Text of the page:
The racing in Stages 1 and 2 was excellent throughout the pack, proving once again that short stages are the best way to insure close racing. Stage 3 was a dud until the cautions flew. I know most fans would recoil at the idea, but NASCAR’s choice for good finishes continues to be to rely on late accidents or add another stage break toward the end.

As for Larson, his entire Cup career has been hampered by self-inflicted mistakes. He apparently believes his own press clippings that he is invincible. Guess what, Larson? You’re not!

WJW Motorsports

They shouldn’t even bother then in keeping up the farce of a full length race. Just set up a series of extremely short stages so the entire “race” is just a bunch of re-starts.. – that’s the magic formula right? TV is happy then with all their scheduled TV time-outs and demo-derby/WWE crowd will be happy with the carnage. As far as Larson goes, I’d say the vast majority of his Cup career has been hampered by driving for an inferior team. Improving, yes, but not one of the big 3. I’d say he’s doing just fine for season one on a good team and we’ll see if he’s blessed with the luck (the kind of luck that comes from race control – you know – controlling the outcome of races with the late-caution factor) and maturity to finish races.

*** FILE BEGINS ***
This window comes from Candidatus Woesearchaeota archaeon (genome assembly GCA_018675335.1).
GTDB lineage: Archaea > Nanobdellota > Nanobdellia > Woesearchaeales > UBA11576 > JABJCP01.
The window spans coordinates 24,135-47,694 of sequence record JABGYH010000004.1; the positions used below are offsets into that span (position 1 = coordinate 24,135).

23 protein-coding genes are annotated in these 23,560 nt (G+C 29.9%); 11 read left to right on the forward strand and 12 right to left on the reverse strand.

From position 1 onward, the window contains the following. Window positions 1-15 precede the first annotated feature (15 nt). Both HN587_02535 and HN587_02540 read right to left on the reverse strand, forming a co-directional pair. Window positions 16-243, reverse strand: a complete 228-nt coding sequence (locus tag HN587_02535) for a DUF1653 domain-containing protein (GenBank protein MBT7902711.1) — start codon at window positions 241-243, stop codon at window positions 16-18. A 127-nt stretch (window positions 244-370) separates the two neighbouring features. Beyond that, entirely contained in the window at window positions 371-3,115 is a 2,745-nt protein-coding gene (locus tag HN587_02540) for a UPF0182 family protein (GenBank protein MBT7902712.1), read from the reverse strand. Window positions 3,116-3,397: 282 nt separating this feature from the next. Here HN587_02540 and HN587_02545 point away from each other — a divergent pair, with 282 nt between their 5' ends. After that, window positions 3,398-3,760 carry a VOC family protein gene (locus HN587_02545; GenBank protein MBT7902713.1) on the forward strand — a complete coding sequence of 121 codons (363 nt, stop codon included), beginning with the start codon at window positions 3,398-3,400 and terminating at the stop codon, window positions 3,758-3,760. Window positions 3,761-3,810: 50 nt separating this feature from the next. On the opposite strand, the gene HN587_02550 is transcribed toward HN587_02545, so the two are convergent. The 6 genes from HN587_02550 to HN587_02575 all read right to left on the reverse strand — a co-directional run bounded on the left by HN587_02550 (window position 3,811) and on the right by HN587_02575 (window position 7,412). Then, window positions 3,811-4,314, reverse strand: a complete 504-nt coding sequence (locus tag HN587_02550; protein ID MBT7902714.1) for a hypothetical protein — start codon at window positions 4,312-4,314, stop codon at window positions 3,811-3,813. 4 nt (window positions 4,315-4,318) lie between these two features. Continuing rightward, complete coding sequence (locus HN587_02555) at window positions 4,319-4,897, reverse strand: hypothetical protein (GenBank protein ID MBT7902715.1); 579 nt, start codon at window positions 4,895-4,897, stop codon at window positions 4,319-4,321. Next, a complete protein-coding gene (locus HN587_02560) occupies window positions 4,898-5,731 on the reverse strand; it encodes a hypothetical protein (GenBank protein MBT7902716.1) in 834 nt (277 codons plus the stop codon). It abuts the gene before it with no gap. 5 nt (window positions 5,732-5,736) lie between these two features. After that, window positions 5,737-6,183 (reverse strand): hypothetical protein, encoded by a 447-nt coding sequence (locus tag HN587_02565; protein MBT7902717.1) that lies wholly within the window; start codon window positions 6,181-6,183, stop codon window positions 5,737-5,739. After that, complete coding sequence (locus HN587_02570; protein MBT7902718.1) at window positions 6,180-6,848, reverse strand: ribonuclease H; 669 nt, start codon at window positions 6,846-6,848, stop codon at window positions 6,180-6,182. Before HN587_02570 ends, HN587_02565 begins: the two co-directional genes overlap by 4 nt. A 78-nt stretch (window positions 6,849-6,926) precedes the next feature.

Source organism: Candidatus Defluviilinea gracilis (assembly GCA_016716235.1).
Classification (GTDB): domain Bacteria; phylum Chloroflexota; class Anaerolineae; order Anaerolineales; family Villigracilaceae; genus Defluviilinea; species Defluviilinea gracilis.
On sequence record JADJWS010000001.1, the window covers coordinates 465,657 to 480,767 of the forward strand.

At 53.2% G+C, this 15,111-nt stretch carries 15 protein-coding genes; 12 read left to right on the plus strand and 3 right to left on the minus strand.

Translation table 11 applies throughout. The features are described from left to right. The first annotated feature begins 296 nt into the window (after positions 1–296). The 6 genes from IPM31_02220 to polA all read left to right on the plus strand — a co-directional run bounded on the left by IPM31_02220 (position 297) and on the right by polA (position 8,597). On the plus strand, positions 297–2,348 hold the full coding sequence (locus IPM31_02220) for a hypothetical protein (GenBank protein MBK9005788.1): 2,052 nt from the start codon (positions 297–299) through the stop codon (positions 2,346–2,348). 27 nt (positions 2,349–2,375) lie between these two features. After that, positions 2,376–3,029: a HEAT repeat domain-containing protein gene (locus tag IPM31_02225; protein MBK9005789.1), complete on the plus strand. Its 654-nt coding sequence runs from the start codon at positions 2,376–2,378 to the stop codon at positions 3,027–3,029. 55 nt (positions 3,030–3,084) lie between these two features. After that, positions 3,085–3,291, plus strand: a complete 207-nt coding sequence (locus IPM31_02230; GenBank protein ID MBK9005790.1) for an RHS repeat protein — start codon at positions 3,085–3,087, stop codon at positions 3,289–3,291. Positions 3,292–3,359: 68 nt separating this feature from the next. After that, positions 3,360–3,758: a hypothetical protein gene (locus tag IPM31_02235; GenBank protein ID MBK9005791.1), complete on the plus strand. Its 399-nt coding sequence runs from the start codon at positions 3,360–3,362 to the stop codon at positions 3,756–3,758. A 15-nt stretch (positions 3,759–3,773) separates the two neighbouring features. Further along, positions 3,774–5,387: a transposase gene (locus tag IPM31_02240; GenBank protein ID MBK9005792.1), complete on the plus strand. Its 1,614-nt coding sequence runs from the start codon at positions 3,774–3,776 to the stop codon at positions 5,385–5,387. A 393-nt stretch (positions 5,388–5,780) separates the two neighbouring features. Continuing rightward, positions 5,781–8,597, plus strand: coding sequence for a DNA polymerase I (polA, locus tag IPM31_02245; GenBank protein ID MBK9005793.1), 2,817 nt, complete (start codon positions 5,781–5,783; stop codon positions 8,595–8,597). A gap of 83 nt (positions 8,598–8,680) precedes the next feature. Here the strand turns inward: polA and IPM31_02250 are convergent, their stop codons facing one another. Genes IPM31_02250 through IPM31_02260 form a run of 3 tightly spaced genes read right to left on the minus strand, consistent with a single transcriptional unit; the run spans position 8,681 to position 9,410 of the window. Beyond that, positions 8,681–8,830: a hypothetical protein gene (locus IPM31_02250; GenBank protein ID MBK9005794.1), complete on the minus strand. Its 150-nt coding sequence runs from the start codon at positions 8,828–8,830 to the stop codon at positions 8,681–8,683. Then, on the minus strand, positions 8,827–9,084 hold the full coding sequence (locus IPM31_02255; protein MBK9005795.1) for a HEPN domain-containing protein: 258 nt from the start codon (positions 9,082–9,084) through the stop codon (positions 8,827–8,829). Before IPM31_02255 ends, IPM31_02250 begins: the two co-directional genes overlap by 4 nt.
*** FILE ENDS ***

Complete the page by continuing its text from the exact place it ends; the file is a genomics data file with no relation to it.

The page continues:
Tony Fonzarelli

Prediction: minimum 5 stages next year. That’s what they are field testing with this year’s All-Star race.

What did Dale Sr say in 2000?: “Mr. France would roll over in his grave if he seen that deal”

Tony Fonzarelli

Call it. May 2, 2021: NASCAR officially ‘jumps the shark’.

Jo

The elephant in the room that all the critics are ignoring is the fact of so few cautions for on-track incidents over the last two seasons. Maybe it’s the unintended consequence of no practice and qualifying, but even the usual suspects are strangely well-behaved until the latter stages of the race. Racing has only EVER been exciting with lots of wrecks and cautions. If the drivers won’t provide them, then I personally see no problem with NASCAR adding cautions to bring the field together to satisfy the ADD crowd. All poor Larson had to do was execute a couple good restarts, like Kyle Busch did, and the Great Asian-American Hope would have won, but he failed.